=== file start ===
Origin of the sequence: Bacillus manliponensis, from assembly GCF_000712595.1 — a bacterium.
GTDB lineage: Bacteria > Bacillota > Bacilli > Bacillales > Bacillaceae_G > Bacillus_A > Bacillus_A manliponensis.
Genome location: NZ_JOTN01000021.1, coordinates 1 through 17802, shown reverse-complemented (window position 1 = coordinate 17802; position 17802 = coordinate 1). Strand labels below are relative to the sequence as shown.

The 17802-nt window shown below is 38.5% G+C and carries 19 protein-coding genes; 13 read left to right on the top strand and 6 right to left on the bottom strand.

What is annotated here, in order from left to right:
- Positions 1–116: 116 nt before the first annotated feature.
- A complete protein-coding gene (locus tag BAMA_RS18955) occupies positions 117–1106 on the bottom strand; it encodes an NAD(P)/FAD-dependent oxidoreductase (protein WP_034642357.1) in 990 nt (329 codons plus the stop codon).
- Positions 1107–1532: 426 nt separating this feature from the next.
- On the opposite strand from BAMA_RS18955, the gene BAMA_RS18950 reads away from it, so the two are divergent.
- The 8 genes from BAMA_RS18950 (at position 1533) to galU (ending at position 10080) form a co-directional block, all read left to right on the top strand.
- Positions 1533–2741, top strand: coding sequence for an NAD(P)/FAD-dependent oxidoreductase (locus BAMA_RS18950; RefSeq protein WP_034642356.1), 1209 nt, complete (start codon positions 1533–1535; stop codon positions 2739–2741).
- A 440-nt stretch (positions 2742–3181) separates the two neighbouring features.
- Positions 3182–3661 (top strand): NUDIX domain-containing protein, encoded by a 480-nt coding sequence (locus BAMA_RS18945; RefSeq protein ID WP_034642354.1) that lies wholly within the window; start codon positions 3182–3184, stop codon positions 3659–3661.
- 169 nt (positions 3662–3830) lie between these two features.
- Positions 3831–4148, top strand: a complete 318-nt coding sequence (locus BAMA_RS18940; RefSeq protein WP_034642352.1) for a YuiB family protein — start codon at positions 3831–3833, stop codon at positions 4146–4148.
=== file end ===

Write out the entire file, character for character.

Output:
Origin of the sequence: Bacillus manliponensis, from assembly GCF_000712595.1 — a bacterium.
GTDB lineage: Bacteria > Bacillota > Bacilli > Bacillales > Bacillaceae_G > Bacillus_A > Bacillus_A manliponensis.
Genome location: NZ_JOTN01000021.1, coordinates 1 through 17802, shown reverse-complemented (window position 1 = coordinate 17802; position 17802 = coordinate 1). Strand labels below are relative to the sequence as shown.

The 17802-nt window shown below is 38.5% G+C and carries 19 protein-coding genes; 13 read left to right on the top strand and 6 right to left on the bottom strand.

What is annotated here, in order from left to right:
- Positions 1–116: 116 nt before the first annotated feature.
- A complete protein-coding gene (locus tag BAMA_RS18955) occupies positions 117–1106 on the bottom strand; it encodes an NAD(P)/FAD-dependent oxidoreductase (protein WP_034642357.1) in 990 nt (329 codons plus the stop codon).
- Positions 1107–1532: 426 nt separating this feature from the next.
- On the opposite strand from BAMA_RS18955, the gene BAMA_RS18950 reads away from it, so the two are divergent.
- The 8 genes from BAMA_RS18950 (at position 1533) to galU (ending at position 10080) form a co-directional block, all read left to right on the top strand.
- Positions 1533–2741, top strand: coding sequence for an NAD(P)/FAD-dependent oxidoreductase (locus BAMA_RS18950; RefSeq protein WP_034642356.1), 1209 nt, complete (start codon positions 1533–1535; stop codon positions 2739–2741).
- A 440-nt stretch (positions 2742–3181) separates the two neighbouring features.
- Positions 3182–3661 (top strand): NUDIX domain-containing protein, encoded by a 480-nt coding sequence (locus BAMA_RS18945; RefSeq protein ID WP_034642354.1) that lies wholly within the window; start codon positions 3182–3184, stop codon positions 3659–3661.
- 169 nt (positions 3662–3830) lie between these two features.
- Positions 3831–4148, top strand: a complete 318-nt coding sequence (locus BAMA_RS18940; RefSeq protein WP_034642352.1) for a YuiB family protein — start codon at positions 3831–3833, stop codon at positions 4146–4148.